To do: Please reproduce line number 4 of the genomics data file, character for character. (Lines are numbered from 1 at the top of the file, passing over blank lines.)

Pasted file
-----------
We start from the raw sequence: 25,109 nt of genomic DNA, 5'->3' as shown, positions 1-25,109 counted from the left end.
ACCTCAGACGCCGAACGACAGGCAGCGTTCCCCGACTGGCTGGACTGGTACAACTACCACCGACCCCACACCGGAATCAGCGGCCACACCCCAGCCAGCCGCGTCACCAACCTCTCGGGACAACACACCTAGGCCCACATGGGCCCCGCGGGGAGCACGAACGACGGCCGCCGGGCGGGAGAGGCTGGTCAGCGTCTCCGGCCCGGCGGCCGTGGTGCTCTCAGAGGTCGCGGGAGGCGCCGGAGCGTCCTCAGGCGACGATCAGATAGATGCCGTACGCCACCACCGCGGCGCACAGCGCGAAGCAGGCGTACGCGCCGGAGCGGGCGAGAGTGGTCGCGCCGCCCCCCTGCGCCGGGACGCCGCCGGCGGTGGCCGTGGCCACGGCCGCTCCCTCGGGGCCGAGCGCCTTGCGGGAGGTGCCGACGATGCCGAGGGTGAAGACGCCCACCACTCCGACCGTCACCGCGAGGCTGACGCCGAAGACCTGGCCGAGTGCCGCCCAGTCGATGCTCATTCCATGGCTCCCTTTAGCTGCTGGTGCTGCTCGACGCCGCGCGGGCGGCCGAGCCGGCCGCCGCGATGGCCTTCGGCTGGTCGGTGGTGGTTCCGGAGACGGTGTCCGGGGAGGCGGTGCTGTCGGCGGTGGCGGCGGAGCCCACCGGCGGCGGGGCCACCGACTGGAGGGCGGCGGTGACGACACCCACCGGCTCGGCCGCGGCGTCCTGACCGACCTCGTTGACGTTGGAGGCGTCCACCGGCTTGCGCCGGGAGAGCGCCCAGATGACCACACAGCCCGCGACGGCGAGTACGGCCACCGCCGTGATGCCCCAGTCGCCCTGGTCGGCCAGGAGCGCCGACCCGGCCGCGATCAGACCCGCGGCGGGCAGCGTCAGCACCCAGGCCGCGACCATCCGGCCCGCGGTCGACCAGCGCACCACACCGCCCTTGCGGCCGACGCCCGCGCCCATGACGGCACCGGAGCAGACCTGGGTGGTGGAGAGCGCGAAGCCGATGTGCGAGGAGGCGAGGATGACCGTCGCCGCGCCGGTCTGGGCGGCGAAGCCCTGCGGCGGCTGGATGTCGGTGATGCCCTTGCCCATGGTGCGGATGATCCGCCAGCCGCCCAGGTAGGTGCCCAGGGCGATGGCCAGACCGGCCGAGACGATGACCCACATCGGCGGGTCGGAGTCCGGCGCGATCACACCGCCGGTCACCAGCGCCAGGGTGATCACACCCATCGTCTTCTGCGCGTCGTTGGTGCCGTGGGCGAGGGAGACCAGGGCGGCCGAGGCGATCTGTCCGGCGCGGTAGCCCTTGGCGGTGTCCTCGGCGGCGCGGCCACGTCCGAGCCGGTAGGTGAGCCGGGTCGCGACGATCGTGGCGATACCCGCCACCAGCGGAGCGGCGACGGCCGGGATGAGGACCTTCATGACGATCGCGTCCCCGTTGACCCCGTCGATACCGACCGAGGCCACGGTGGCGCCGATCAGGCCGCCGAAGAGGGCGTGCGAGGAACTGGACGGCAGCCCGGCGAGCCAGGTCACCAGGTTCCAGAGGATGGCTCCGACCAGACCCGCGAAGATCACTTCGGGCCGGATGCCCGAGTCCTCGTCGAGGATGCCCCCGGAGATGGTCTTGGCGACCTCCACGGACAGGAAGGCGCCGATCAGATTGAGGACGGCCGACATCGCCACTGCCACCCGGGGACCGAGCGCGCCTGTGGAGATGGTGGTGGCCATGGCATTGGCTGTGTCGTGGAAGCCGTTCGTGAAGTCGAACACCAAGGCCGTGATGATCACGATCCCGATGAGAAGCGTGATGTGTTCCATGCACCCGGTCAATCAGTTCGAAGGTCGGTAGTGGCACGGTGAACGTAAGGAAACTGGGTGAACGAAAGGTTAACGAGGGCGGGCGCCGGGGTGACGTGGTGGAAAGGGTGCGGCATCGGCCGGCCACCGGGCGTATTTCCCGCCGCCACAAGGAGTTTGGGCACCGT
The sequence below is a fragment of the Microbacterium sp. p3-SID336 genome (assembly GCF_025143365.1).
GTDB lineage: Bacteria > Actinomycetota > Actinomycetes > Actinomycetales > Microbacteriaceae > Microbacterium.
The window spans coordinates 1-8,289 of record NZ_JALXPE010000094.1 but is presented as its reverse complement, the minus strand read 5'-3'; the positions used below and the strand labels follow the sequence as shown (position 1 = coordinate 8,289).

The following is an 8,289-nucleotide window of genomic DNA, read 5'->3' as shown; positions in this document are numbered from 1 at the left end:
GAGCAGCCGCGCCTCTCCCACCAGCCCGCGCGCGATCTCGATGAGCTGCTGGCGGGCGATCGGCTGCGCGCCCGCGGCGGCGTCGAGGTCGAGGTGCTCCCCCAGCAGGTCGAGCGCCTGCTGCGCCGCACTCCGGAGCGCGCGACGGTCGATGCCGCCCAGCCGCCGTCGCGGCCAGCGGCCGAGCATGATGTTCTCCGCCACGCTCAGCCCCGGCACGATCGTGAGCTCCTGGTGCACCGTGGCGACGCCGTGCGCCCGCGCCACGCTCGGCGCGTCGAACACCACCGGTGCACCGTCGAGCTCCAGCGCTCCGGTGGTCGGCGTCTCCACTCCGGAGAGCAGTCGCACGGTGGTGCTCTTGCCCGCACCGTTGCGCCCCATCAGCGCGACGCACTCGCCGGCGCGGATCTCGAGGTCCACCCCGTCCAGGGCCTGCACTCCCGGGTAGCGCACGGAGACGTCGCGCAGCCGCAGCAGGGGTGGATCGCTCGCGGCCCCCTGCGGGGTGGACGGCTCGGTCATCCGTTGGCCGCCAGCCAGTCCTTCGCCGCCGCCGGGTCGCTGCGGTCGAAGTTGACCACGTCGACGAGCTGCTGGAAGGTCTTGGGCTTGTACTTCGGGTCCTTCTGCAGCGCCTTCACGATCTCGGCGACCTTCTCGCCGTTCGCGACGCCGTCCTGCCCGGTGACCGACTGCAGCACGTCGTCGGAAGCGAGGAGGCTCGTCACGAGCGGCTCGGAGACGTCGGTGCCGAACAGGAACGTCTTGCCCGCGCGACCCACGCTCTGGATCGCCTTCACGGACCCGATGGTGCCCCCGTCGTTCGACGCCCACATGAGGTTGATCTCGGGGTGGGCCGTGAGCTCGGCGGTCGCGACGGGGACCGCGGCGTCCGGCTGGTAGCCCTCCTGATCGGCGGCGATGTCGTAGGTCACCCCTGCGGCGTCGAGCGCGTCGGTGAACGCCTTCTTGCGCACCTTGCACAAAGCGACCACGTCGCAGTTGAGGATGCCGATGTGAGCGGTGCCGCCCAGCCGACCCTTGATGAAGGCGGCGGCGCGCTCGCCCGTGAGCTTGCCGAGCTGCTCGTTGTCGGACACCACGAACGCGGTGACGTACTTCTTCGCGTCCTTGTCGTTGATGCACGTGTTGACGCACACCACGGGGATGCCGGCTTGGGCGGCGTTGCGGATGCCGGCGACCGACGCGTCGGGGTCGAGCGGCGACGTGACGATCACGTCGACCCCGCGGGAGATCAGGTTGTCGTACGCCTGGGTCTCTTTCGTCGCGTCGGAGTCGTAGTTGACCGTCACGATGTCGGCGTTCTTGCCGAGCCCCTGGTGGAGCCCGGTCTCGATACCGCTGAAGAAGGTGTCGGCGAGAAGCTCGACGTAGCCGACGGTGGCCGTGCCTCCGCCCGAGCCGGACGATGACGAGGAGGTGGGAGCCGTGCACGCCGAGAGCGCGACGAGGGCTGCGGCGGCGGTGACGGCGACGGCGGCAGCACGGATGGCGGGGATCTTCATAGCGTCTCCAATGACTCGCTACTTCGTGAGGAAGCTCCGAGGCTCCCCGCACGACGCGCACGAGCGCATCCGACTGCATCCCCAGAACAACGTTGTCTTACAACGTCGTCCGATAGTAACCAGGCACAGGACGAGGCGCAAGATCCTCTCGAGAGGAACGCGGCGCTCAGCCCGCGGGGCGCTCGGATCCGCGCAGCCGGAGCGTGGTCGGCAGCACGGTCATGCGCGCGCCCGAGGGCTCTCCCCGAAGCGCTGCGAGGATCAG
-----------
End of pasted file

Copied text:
GTDB lineage: Bacteria > Actinomycetota > Actinomycetes > Actinomycetales > Microbacteriaceae > Microbacterium.